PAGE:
[Haskell-cafe] Intuition to understand ...
Albert Y. C. Lai
trebla at vex.net
Wed Jul 30 19:29:03 UTC 2014
On 14-07-30 02:00 PM, martin wrote:
> When I do math, I do similar things. Particularly in algebra I don't ask myself what e.g. a cubic root does, because I
> know the laws of roots and I know what I can do with the symbols.
>
> However, for other things, like an integral or a gradient I have a strong intuition. I have intuition for some of the
> simpler things in haskell too. For functions, folds and functors I have some intuition.
>
> In math, the only ways I know of to get a better intuition is practice and a good teacher. Maybe it is the same in haskell?
What, exactly, is intuition?
Or, ironically, we shouldn't be asking that, just like we shouldn't be
asking "what, exactly, is a set, or a number, or a cubic root?". Perhaps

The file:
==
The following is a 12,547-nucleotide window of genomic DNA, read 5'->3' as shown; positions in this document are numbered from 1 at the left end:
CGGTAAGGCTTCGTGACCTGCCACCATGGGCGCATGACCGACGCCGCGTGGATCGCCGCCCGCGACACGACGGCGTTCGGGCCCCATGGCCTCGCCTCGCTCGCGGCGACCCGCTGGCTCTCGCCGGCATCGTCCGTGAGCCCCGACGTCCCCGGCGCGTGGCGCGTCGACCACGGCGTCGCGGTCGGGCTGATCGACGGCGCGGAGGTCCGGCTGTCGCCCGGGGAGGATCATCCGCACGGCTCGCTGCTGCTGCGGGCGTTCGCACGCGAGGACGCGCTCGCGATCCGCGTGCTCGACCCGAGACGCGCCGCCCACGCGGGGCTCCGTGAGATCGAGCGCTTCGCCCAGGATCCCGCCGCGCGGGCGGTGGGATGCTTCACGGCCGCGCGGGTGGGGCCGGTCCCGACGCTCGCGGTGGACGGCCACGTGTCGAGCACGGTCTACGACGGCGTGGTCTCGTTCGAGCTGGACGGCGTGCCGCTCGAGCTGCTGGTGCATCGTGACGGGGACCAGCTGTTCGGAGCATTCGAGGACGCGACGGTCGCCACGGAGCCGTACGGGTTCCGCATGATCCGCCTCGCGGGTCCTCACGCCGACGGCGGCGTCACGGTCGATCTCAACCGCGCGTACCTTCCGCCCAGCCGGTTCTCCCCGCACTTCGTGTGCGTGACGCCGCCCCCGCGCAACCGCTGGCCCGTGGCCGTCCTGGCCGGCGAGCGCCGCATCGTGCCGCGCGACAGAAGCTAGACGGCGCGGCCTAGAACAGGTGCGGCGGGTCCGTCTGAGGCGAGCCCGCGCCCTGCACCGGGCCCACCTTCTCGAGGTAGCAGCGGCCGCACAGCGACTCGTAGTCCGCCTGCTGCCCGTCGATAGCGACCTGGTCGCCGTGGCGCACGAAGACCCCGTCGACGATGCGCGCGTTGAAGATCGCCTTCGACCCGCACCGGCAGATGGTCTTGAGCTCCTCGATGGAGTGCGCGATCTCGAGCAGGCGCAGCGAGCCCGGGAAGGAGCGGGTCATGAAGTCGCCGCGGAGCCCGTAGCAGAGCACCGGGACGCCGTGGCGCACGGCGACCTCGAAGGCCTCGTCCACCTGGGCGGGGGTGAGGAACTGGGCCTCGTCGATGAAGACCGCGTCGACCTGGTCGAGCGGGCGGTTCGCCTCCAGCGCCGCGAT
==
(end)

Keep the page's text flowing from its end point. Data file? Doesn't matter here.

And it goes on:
we should be asking:
Where, exactly, does intuition come from?
http://www.vex.net/~trebla/weblog/intuitive.html
It seems logically obvious to me:
If you are learning something new to you, then by definition of "new to
you", you are not supposed to have any intuition yet (any correct
intuition anyway --- oh, the human brain is great at manufacturing all
kinds of wrong intuitions). You are supposed to practice the rules a
lot, and then you gain intuition.
I am always fond of citing Chess as an example.
I don't think any Chess teachers teach intuition first, rules later. I'm
pretty sure it's the other way round. And most likely they don't even
tell you the intuition "control the centre" until you've practiced a
million hours or something.
And then, I don't value intuition very highly, certainly not as highly
as most other people. Intuition is a great accelerator when it's right,
but you never know whether it's right a priori. Symbolic manipulation
has the final say. And symbolic manipulation teaches you new, correct
intuition sometimes.
Regarding bind and join, I find bind more obvious for some examples, and
join for some other examples. I'm sure it is subjective.
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